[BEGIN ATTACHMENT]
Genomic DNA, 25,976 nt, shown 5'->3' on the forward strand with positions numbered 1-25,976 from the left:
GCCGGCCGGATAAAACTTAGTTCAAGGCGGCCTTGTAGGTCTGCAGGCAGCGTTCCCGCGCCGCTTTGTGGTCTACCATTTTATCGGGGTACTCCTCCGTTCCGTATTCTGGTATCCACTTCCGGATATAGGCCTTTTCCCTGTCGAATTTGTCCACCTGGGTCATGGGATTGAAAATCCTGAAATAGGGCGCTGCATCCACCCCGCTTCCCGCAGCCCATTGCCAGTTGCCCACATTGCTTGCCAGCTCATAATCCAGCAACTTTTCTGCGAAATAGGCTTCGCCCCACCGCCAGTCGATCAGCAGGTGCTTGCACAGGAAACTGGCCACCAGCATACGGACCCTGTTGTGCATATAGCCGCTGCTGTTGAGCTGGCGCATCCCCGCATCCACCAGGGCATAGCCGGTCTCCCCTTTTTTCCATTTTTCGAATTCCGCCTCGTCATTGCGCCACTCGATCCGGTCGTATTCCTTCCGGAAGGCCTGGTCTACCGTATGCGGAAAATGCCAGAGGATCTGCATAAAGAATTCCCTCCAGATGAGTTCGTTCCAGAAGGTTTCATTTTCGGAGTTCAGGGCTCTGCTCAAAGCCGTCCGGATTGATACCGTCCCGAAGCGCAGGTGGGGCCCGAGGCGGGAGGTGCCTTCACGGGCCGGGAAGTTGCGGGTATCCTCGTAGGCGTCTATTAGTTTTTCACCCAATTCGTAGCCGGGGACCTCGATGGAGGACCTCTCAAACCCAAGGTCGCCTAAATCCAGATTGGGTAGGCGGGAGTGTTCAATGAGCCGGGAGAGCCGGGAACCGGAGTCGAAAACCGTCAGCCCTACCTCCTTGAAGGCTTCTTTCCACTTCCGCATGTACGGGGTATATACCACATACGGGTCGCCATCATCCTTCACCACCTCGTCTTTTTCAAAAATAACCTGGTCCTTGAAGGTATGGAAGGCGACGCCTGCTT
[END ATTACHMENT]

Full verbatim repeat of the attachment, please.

Genomic DNA, 25,976 nt, shown 5'->3' on the forward strand with positions numbered 1-25,976 from the left:
GCCGGCCGGATAAAACTTAGTTCAAGGCGGCCTTGTAGGTCTGCAGGCAGCGTTCCCGCGCCGCTTTGTGGTCTACCATTTTATCGGGGTACTCCTCCGTTCCGTATTCTGGTATCCACTTCCGGATATAGGCCTTTTCCCTGTCGAATTTGTCCACCTGGGTCATGGGATTGAAAATCCTGAAATAGGGCGCTGCATCCACCCCGCTTCCCGCAGCCCATTGCCAGTTGCCCACATTGCTTGCCAGCTCATAATCCAGCAACTTTTCTGCGAAATAGGCTTCGCCCCACCGCCAGTCGATCAGCAGGTGCTTGCACAGGAAACTGGCCACCAGCATACGGACCCTGTTGTGCATATAGCCGCTGCTGTTGAGCTGGCGCATCCCCGCATCCACCAGGGCATAGCCGGTCTCCCCTTTTTTCCATTTTTCGAATTCCGCCTCGTCATTGCGCCACTCGATCCGGTCGTATTCCTTCCGGAAGGCCTGGTCTACCGTATGCGGAAAATGCCAGAGGATCTGCATAAAGAATTCCCTCCAGATGAGTTCGTTCCAGAAGGTTTCATTTTCGGAGTTCAGGGCTCTGCTCAAAGCCGTCCGGATTGATACCGTCCCGAAGCGCAGGTGGGGCCCGAGGCGGGAGGTGCCTTCACGGGCCGGGAAGTTGCGGGTATCCTCGTAGGCGTCTATTAGTTTTTCACCCAATTCGTAGCCGGGGACCTCGATGGAGGACCTCTCAAACCCAAGGTCGCCTAAATCCAGATTGGGTAGGCGGGAGTGTTCAATGAGCCGGGAGAGCCGGGAACCGGAGTCGAAAACCGTCAGCCCTACCTCCTTGAAGGCTTCTTTCCACTTCCGCATGTACGGGGTATATACCACATACGGGTCGCCATCATCCTTCACCACCTCGTCTTTTTCAAAAATAACCTGGTCCTTGAAGGTATGGAAGGCGACGCCTGCTT